Stilt Crazy After All These Years
Nearby village La Cellette takes the 15th August public holiday very seriously and always organises an impressive fête. Unlike many other fêtes, which pretty much just consist of a vide grenier (think car boot sale minus the car) and maybe one or two trade stalls with a bit of entertainment thrown in, La Cellette goes for a particular theme and we always cycle there to see what’s going on.
This August fête is the Fête des Régions, with a different region under the spotlight each year. This year the region was Les Landes. It turns out this area is famous for people on stilts.
Les Landes is a huge plain situated in south-west France. It is delimited by the Atlantic Ocean to the west, by the River Adour to the south and by the River Garonne to the north-east. Today it is home to the largest forest in Europe, consisting mainly of pine trees planted in the mid-nineteenth century at the behest of Napoleon III.
So why the stilts? These were first used before the forest was planted when Les Landes was an immense, flat bog. There was low, scrublike vegetation, and many shepherds with their flocks of sheep were found there. To be able to pass easily through the thick vegetation, keep a watchful eye on their sheep from a distance and, at the same time, keep their feet dry the shepherds took to using stilts.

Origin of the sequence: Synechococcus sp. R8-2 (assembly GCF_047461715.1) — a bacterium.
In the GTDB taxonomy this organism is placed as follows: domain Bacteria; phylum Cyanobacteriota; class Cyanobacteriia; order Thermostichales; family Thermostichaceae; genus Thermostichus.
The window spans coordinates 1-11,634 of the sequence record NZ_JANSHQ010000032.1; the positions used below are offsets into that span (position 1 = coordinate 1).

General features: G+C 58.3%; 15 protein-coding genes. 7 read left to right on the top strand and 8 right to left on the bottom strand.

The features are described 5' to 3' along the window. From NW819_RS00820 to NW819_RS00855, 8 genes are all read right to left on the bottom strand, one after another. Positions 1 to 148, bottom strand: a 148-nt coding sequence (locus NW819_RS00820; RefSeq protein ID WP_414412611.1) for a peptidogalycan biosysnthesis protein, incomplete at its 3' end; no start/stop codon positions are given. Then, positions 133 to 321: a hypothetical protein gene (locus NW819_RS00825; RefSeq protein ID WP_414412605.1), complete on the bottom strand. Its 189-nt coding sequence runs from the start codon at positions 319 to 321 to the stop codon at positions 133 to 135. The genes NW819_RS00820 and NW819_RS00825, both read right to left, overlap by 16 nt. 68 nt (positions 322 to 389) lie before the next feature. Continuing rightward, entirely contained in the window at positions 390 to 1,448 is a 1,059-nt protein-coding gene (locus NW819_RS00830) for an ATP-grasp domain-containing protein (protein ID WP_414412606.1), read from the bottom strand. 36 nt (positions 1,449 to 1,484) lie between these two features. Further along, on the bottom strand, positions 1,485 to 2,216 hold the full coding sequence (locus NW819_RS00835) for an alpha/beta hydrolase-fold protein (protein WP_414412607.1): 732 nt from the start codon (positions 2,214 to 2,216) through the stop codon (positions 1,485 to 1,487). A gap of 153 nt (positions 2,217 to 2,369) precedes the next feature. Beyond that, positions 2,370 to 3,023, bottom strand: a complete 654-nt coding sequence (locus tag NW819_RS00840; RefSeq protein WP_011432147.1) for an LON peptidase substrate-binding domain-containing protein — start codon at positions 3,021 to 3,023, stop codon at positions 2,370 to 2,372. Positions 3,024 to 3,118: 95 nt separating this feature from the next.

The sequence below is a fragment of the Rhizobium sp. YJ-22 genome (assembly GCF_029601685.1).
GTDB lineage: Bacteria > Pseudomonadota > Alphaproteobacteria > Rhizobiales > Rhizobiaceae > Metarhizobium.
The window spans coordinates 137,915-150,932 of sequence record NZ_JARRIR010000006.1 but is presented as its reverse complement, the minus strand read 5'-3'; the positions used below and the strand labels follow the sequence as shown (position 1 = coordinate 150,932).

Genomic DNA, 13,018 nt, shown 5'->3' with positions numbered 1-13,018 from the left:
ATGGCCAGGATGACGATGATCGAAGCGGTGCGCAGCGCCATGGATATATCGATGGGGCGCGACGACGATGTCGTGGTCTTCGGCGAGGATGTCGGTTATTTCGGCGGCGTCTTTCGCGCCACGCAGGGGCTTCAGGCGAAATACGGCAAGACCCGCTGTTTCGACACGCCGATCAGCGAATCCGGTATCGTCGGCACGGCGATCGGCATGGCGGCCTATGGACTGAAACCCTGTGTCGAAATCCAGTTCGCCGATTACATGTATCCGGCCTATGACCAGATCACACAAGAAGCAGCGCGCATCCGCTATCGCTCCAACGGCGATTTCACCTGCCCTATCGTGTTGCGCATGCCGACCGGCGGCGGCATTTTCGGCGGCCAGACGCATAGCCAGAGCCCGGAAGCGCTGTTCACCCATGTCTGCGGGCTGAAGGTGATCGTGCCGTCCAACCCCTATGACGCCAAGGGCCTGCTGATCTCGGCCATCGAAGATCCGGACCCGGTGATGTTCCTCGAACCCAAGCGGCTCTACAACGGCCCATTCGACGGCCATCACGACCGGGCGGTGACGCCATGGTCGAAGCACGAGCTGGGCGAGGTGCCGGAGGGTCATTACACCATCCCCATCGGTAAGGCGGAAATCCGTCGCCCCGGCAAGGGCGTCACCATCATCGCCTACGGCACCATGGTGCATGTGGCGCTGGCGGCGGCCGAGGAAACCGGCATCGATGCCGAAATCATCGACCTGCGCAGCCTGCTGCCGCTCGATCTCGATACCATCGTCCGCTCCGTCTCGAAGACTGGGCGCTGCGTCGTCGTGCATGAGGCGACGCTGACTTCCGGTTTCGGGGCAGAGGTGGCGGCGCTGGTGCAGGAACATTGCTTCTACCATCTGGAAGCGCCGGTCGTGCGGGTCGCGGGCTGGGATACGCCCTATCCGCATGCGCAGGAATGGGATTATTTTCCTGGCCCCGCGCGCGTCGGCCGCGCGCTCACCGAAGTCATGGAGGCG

Records of their use date back to the beginning of the eighteenth century but they may have been introduced long before that, possibly by Flemish migrants although it’s possible the locals of Les came up with the idea themselves.
The stilts consist of the ‘escasse’ (‘leg’ in the Les Landes dialect and from which the present French name for stilt, échasse, comes), and the ‘paouse pé’ or ‘foot rest’ which is between 90 cm and 120 cms off the ground. The stilts are attached to the wearer’s leg by two leather thongs.
Over time Napoleon’s forest dried out the marshes which in turn led to the disappearance of the pasture land and the sheep, and their stilt-wearing shepherds during the last half of the nineteenth century. However, the Les Landes locals decided to put their stilts to festive use and performed plays and dances on them. The first folk group immortalising these dances was founded in 1889 and twenty more groups have followed.
We didn’t see the dancing but just watching Lous Tchanchayres wandering around La Cellette on their échasses was pretty amazing in itself. It really brightened up a dull, rainy morning.
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